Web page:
he said “Go!” He commanded Abram to leave behind all that he had, to leave behind family, security, his social network, and friends, and ordered him to Go! The command was costly and like so many throughout scripture, Abram had the courage to say yes.
He didn’t know what he would find when he got there. He didn’t know if he would be able to provide for his family or if stability and prosperity would be part of his new future or not, and still he said yes.
God doesn’t merely invite, call, and send. God also blesses. God blesses Abram and all those who are in relationship with him. When you think of blessing, what do you imagine?
Perhaps a sense of well-being or a presence of peace or protection.Do you think of God’s blessing of creation for our sustainment, nurture, and joy? Maybe it conjures up imagery of God blessing our individual gifts, talents, and abilities which God has bestowed upon us.
Or maybe, blessing suggests – humanity serving as co-creators with God through discovery, invention, and productivity.
A blessing is a seal, a sign which we mark upon our foreheads and in our hearts of God’s covenant, God’s promise – a bodily reminder that God loves us. God calls us. And God never gives up on us.
So, God calls Abram out of the crossroads, blesses him on the journey, and charges him with a monumental task – a divine duty. God says, “I will bless those who bless you, and the one who curses you I will curse; and in you all the families of the earth shall be blessed” (Gen 12:3). God charges Abram with serving his new community as a mirror,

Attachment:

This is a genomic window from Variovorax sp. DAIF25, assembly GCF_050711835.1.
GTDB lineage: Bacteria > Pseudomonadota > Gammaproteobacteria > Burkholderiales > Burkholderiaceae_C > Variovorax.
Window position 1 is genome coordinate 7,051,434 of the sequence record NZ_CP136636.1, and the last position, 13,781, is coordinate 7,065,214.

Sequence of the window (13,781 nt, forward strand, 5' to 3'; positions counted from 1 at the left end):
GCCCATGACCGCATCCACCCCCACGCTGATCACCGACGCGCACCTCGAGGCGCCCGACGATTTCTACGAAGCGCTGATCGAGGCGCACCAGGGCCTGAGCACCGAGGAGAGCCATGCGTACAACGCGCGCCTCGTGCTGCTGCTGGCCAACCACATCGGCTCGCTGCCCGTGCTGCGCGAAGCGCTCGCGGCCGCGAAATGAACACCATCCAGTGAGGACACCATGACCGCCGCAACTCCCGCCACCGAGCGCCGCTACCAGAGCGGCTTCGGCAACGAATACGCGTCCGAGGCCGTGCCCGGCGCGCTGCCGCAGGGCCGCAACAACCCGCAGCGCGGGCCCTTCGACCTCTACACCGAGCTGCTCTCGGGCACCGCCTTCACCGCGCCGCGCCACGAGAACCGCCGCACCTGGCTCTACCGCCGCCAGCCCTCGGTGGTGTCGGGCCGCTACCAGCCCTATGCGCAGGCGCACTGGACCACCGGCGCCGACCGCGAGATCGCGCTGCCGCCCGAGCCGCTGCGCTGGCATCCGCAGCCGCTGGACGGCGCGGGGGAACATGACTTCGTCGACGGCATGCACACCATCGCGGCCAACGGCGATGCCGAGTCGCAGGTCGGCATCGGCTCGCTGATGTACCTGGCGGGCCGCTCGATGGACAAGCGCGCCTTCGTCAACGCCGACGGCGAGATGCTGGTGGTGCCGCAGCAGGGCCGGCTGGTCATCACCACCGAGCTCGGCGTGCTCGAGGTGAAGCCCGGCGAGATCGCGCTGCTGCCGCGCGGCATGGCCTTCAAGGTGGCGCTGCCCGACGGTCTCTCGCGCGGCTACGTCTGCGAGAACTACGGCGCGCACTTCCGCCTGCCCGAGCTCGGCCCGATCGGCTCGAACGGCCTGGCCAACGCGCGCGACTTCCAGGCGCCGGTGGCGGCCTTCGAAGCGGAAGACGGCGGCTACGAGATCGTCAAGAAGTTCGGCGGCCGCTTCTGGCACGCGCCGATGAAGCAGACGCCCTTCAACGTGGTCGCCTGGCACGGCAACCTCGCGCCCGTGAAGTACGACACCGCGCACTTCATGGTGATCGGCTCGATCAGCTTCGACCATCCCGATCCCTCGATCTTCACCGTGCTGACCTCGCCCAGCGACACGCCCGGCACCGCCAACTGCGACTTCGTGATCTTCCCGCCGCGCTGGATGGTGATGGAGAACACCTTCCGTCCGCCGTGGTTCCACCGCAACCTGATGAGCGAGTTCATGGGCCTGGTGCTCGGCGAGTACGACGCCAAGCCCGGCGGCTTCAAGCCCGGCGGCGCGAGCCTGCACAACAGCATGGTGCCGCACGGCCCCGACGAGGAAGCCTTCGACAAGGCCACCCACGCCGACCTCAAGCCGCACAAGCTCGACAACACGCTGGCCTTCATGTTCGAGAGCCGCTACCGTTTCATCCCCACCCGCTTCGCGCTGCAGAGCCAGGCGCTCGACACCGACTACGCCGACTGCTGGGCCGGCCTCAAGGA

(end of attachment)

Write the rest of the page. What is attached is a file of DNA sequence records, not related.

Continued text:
but instead of images, he will reflect blessings – or curses – in the land where he will sojourn. God sent Abram forth with a metaphorical mirror through which to reflect either blessing or curse.
I took a journey this past week in which I saw the beauty of a mirror reflected. A beloved priest and mentor whom I’ve known since I was a young child died suddenly and I made the trip back to Oklahoma for his funeral.
In his life my friend, Hal, reflected blessing upon blessing upon blessing and that was evidenced in the outpouring of community, song, laughter, and tears last Tuesday. At his funeral, we sang songs he had written, told jokes he had made up – about Jesus and Satan,
and remembered the gentle profound way he had with the world and with us. Hundreds of God’s people gathered in St. John’s church spanning multiple generations of lives Hal had touched in reflecting God’s blessings.
At the time of communion, at least fifty priests ringed the altar, squeezed shoulder to shoulder, with tears flowing as we gazed upon the sacred meal and one another. Hal had a way of drawing the best out of each person he met and seeing the good, the holy, and the redeemable in each and every soul. I was blessed by having known him.
At the end of a life, we often see reflected back the true nature of a person, the soul shining forth in the memories and stories. This is beginning to happen right now as this community remembers the life and legacy of Connie Gaines, a pillar of this congregation,
and a mirror that certainly reflected blessing upon blessing upon blessing to many of us.
And I imagine all of us can think of someone in our life for whom this is true.